The best I could get while I drove this thing was a 15L/100 km average. And that was on the highway, unloaded, feathering the throttle. It’s easy to get close to 20L/100 km with a Tundra, which is ridiculous considering a GMC Sierra powered by a 6.2-liter V8 can easily hang in the mid elevens.That six-speed transmission certainly doesn’t help. To its credit, it’s a smooth operator when it does shuffle between gears, but the lack of available cogs means it downshifts violently the moment you ask for more power. That, or it holds on to a gear since it only has six to choose from, leaving you with a lack of puff. That’s because that engine is most at home at higher revs.I will say this though: the V8 sings rather satisfying melodies; a nice, deep, throaty exhaust note that gives the 2019 Toyota Tundra TRD Pro plenty of character, making you feel invincible behind the wheel. It’s also a rather quick truck when you gun the throttle.
Generally speaking, the 2019 Toyota Tundra TRD Pro is a smooth-riding truck, and still incredibly quiet given its age, but there’s no denying its dated interior. The American competition is miles ahead in terms of material quality, ergonomics and overall design. This thing still requires a physical key to start it. That’s how old it is.That said, the Tundra’s CrewMax cabin remains a spacious and comfortable one, both front and rear, with supportive seats and plenty of head, leg and shoulder room. I personally dig the ginormous centre console in which you can toss virtually anything, or the rear glass that slides down electronically like in a 4Runner. And all controls are simple and easy to find, especially the enormous knob dials to control the HVAC system, perfect when wearing a pair of gloves during winter. Sadly, the infotainment system lacks the modern toys we expect from today’s vehicles, especially the ones sold at this price point. While it’s easy to get simple tasks done, it’s still not Android Auto or Apple CarPlay compatible. That’ll come next year. Also, the screen itself is tiny, and the interface is way behind when compared to the competition.It’s hard to get around the fact that for similar money, you can go out and buy a Ford F-150, a RAM 1500, a Chevrolet Silverado or a GMC Sierra with more capability, more bed and cabin options, improved fuel economy and better appointed interiors. When compared to the segment, the Toyota Tundra doesn’t make sense.But when observed alone, it remains a charming truck. It’s reliable, solid, capable enough, and oozing with character. It’s a good machine, a dependable work horse, but a tired one that’s begging for a break. As for the TRD Pro variant, it’ll probably be worth twice, if not three times the price of a Ford, a Ram or a GM in ten years. Call it its last trick up its sleeve. Its for that reason alone that the 2019 Toyota Tundra TRD Pro gets my respect.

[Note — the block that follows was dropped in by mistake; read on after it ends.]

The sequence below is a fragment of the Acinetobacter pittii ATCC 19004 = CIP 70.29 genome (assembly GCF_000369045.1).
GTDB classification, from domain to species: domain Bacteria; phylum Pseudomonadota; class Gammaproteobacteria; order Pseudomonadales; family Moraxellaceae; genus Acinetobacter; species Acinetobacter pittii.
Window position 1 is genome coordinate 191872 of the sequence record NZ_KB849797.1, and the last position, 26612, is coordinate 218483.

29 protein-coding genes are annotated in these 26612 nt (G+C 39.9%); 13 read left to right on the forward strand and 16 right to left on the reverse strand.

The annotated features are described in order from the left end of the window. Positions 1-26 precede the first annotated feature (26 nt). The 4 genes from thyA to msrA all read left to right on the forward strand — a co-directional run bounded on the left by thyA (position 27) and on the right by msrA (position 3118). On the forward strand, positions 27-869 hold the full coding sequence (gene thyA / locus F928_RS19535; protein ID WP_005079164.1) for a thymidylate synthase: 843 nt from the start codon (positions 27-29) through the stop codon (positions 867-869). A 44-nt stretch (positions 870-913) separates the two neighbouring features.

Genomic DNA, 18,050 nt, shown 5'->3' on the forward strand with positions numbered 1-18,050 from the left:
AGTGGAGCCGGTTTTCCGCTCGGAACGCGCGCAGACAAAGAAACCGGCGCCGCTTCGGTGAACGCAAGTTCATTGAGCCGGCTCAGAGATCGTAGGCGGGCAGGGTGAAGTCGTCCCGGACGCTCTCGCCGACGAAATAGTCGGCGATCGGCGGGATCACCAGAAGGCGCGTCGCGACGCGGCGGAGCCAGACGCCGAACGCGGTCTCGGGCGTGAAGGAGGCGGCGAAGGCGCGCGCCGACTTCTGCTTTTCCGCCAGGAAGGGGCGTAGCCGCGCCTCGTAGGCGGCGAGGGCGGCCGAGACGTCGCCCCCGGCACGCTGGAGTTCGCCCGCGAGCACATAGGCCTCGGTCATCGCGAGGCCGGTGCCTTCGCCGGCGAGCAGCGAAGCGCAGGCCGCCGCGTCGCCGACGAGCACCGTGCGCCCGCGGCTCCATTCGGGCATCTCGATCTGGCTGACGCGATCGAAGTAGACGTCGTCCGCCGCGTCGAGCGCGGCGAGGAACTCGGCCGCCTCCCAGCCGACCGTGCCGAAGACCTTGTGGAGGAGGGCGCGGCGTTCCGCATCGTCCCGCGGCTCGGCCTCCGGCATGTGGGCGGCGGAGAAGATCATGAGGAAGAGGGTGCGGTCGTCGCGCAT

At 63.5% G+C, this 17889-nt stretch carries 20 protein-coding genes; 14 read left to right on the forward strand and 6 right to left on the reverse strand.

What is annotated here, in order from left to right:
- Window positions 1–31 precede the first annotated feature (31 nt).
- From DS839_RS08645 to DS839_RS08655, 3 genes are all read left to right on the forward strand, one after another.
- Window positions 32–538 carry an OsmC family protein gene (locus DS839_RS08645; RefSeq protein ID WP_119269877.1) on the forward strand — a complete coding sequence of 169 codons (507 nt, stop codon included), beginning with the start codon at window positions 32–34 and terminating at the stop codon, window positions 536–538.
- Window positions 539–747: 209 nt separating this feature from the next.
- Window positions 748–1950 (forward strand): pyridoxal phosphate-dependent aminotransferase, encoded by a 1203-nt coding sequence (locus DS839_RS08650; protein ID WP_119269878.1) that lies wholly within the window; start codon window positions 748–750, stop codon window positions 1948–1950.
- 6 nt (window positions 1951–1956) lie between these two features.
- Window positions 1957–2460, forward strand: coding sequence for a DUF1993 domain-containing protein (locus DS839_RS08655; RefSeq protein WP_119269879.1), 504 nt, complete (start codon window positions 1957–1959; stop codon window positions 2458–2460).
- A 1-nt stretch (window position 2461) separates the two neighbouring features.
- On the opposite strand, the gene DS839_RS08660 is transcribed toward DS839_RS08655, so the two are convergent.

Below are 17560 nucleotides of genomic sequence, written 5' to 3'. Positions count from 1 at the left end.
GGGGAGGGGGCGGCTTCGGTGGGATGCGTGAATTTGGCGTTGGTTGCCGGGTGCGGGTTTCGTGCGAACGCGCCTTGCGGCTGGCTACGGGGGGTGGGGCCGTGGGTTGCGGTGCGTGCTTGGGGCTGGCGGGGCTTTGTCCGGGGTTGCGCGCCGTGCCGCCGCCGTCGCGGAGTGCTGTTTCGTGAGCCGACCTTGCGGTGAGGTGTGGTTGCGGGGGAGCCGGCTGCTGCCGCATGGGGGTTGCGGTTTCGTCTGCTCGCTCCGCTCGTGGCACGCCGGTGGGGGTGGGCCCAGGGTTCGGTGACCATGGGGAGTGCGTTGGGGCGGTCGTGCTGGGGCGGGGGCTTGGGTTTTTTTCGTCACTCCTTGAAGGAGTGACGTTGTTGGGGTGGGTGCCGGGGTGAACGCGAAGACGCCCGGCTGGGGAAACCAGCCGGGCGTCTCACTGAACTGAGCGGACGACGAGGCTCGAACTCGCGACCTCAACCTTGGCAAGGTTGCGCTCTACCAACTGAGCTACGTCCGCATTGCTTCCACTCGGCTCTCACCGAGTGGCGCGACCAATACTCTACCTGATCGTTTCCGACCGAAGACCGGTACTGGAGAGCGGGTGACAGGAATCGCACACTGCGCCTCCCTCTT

Review of the 2019 Toyota Tundra TRD Pro by William Clavey
- Proven reliability
- High resale value
- Spacious and comfortable cabin
- A gas hog
- Dated interior
- Entire drivetrain needs an overhaul
7 / 10
Special thanks: Toyota Canada
Photography: William Clavey
Contact the author: [email protected]